How an Olympic Host City Is Determined

When the International Olympic Committee decides the site of the 2008 Summer Games on Friday, there will be much more at stake than the backdrop for an international sports tournament.

The city that wins will be guaranteed a boom in revenue — at least $1.2 billion from the sale of television rights and sponsorships alone, according to the IOC.

Plus, the chosen city will also benefit from the IOC's long-running sponsorship contracts with blue-chip companies like Coca-Cola, Kodak and McDonald's — deals that will guarantee around $300 million in revenue.

The decision also gives the chosen city a degree of global recognition, and may even represent a nod of acceptance from the rest of the world.

But even as tourists rush to their travel agents with their credit cards at the ready, few people understand how and why a certain city comes to be chosen.

It's a decision that involves dozens of members of an elite club, and considers everything from the candidate city's financial situation, to its traditions of "Olympism and Culture."

China's Singular Situation

The IOC says it evaluates 18 themes, which vary from the logistical, like transportation and security, to the subjective — plans for an Olympic village, for example.

Dan Doctoroff, the president of NYC2012, an organization working to bring the summer games to New York in 2012, says cities that have made it to the final vote typically have fulfilled the basic criteria to the satisfaction of the IOC.

They're largely eligible to host the Games, he says. It's a second dimension, whether or not they're right to host them, which makes them the choice of the IOC. And "there's no guidebook for that second dimension," he said.

"The IOC typically selects a city that it thinks will advance the various interests and ideals of the Olympic culture," he said. "It's the one opportunity the IOC has where the entire world watches and is present at the Games."

With Beijing considered the front-runner among candidates Toronto, Paris, Osaka in Japan and Istanbul, Turkey, one of those ideals likely to be in the spotlight is human rights. China has long been criticized for its practices, which were said to be one of the reasons it lost the 2000 Summer Games to Sydney.

Olympic sources say the IOC is attracted to the prospect of hosting the Games in China in 2008 because it would be the first such event in the world's most populous country, and such a move would appeal to Olympics' sponsors looking for new markets.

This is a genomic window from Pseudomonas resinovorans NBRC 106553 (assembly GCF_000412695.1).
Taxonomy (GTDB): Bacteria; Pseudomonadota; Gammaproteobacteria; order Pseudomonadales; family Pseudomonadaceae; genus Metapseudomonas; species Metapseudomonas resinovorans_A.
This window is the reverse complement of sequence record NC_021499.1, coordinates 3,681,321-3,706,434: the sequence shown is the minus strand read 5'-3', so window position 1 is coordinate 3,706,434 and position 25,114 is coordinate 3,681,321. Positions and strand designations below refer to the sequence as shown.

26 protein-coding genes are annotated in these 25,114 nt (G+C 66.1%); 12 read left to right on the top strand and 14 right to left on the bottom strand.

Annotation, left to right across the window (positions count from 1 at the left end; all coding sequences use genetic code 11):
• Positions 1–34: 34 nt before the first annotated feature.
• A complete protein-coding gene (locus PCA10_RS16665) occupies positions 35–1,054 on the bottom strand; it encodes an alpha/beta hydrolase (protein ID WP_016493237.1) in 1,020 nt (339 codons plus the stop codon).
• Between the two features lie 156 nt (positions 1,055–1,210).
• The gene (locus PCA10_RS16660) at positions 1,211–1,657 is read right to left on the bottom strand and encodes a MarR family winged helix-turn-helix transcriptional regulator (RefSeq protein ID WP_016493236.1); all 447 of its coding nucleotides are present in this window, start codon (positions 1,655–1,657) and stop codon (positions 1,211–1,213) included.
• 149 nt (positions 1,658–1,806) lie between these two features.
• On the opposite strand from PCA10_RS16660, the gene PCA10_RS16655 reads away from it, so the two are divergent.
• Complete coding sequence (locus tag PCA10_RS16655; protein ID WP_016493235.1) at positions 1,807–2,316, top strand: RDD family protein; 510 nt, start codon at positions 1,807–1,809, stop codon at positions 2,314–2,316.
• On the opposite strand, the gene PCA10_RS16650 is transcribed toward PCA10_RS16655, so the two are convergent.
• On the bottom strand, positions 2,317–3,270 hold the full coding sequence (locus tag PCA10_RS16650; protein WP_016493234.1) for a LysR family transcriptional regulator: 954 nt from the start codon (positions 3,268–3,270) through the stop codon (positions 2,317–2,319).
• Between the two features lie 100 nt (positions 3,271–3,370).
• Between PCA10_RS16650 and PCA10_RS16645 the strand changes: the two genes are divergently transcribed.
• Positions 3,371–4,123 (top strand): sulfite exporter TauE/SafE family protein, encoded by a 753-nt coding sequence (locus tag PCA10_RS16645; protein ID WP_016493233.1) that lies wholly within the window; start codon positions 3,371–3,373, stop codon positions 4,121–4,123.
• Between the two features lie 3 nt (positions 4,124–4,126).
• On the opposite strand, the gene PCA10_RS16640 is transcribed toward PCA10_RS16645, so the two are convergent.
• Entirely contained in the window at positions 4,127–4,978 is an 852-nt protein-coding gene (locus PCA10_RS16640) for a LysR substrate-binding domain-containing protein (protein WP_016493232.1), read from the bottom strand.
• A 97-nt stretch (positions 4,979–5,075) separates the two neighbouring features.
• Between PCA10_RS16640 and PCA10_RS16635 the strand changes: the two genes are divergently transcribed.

Outgoing IOC President Juan Antonio Samaranch is also said to support Beijing, and even though he doesn't have a vote, his 21 years at the helm of the IOC is expected to translate into substantial influence.

On Tuesday, one of the leaders of the Sydney's 2000 bid accused the IOC of trying to "have a bit both ways."

"On the one hand … [the IOC] speaks on the floor of the United Nations, it wants to be a respected international body," Rod McGeogh told the Australian Broadcasting Corp. radio. "If you take that as the stand, then I just can't see how you can ignore the human rights issues in China and I can't see how the IOC could say, 'Well look, that's a domestic matter, it's of no concern to us.'"

Finishing First Counts for Something

Other cities derive confidence from other factors.

Bid officials from Toronto are quick to point out that the front-runner is seldom the winner — citing Athens' victory over Rome for the 2004 Summer Games and Turin, Italy's triumph over Sion, Switzerland, for the 2006 Winter Games.

"If you take a look at the history of voting in the IOC, five out of six of the front-runners going into the last stage of selection have not been the winner coming out," Toronto 2008 Olympic Bid Chief Operating Officer Bob Richardson told reporters on Monday.

Meanwhile, Beijing has constructed few of its proposed venues, while Paris, Osaka and Toronto say they already have many of the structures built.

Paris has plans to use its the 75,000-seat Stade de France, site of the championship game in the 1998 World Cup, for the Olympic Stadium.

Osaka Mayor Takafumi Isomura said, "The IOC has acknowledged the reality of Osaka's bid as opposed to plans expressed merely through computer graphics."

Outside of the running, Doctoroff was neutral and hopeful for every Olympic candidate: "They don't insist on every city being perfect," he said. "I think it's actually quite a rational, well thought-out process."

A Process of Elimination

The 122 members of the IOC are the only ones who can vote in Friday's selection.

Honorary members, honor members and suspended members do not have the right to vote. Members who are from the same country as a candidate city must refrain from taking part.

The members vote for one of the five candidate cities submitting a bid, and the first city to receive a simple majority wins.

If the majority is not won in the first round, the candidate city with the least votes is removed and the vote is taken again. It is rare for a city to win a majority in the first round of voting.